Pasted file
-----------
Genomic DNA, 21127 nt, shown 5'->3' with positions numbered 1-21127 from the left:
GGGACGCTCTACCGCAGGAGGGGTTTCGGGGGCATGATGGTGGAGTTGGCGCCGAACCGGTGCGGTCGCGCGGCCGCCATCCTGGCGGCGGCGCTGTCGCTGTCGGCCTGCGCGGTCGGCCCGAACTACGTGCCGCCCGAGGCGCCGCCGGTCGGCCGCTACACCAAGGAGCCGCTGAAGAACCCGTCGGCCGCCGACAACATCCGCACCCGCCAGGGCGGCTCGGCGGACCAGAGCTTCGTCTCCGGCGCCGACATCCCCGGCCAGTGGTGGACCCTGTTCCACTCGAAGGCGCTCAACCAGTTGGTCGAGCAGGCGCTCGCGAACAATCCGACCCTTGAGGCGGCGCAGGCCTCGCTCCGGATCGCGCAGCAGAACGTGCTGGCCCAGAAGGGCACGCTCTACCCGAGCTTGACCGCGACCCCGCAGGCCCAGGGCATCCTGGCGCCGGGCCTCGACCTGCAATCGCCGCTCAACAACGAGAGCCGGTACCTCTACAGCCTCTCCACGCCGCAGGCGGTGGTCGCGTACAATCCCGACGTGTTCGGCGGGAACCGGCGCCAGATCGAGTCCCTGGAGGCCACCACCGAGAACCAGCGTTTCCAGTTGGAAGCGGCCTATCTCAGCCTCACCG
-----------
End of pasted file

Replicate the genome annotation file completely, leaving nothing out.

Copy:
Genomic DNA, 21127 nt, shown 5'->3' with positions numbered 1-21127 from the left:
GGGACGCTCTACCGCAGGAGGGGTTTCGGGGGCATGATGGTGGAGTTGGCGCCGAACCGGTGCGGTCGCGCGGCCGCCATCCTGGCGGCGGCGCTGTCGCTGTCGGCCTGCGCGGTCGGCCCGAACTACGTGCCGCCCGAGGCGCCGCCGGTCGGCCGCTACACCAAGGAGCCGCTGAAGAACCCGTCGGCCGCCGACAACATCCGCACCCGCCAGGGCGGCTCGGCGGACCAGAGCTTCGTCTCCGGCGCCGACATCCCCGGCCAGTGGTGGACCCTGTTCCACTCGAAGGCGCTCAACCAGTTGGTCGAGCAGGCGCTCGCGAACAATCCGACCCTTGAGGCGGCGCAGGCCTCGCTCCGGATCGCGCAGCAGAACGTGCTGGCCCAGAAGGGCACGCTCTACCCGAGCTTGACCGCGACCCCGCAGGCCCAGGGCATCCTGGCGCCGGGCCTCGACCTGCAATCGCCGCTCAACAACGAGAGCCGGTACCTCTACAGCCTCTCCACGCCGCAGGCGGTGGTCGCGTACAATCCCGACGTGTTCGGCGGGAACCGGCGCCAGATCGAGTCCCTGGAGGCCACCACCGAGAACCAGCGTTTCCAGTTGGAAGCGGCCTATCTCAGCCTCACCG